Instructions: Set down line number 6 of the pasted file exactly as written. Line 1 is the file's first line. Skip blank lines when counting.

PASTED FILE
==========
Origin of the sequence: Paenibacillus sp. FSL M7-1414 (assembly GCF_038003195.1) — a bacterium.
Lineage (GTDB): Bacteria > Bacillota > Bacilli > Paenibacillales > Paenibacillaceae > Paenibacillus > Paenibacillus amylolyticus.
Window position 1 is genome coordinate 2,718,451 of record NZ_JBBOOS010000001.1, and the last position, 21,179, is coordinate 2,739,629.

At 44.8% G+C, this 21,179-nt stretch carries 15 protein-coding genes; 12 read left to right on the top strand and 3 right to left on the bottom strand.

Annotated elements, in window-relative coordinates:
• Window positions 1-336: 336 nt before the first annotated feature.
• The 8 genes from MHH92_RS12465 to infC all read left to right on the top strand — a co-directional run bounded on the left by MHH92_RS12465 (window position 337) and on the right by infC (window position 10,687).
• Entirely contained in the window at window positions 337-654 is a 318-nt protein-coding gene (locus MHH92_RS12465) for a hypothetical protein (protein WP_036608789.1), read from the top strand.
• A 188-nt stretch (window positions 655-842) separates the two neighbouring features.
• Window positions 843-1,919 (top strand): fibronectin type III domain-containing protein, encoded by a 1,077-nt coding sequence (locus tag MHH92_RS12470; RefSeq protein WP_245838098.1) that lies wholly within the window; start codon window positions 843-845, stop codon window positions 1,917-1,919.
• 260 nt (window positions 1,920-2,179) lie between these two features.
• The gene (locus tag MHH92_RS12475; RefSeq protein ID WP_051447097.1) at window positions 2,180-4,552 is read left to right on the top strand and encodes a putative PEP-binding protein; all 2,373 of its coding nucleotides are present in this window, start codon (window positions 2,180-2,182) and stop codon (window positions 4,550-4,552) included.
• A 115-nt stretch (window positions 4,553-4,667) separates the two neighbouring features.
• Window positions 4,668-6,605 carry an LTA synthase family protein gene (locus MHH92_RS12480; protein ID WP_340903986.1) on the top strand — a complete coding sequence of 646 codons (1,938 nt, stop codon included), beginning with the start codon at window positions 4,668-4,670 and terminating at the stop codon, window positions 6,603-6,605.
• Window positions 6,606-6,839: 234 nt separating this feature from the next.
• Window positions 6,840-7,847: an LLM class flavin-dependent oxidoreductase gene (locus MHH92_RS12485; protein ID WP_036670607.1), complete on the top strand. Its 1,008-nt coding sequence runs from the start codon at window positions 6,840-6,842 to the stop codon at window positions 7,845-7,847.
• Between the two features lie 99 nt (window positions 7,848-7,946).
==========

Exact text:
• Window positions 1-336: 336 nt before the first annotated feature.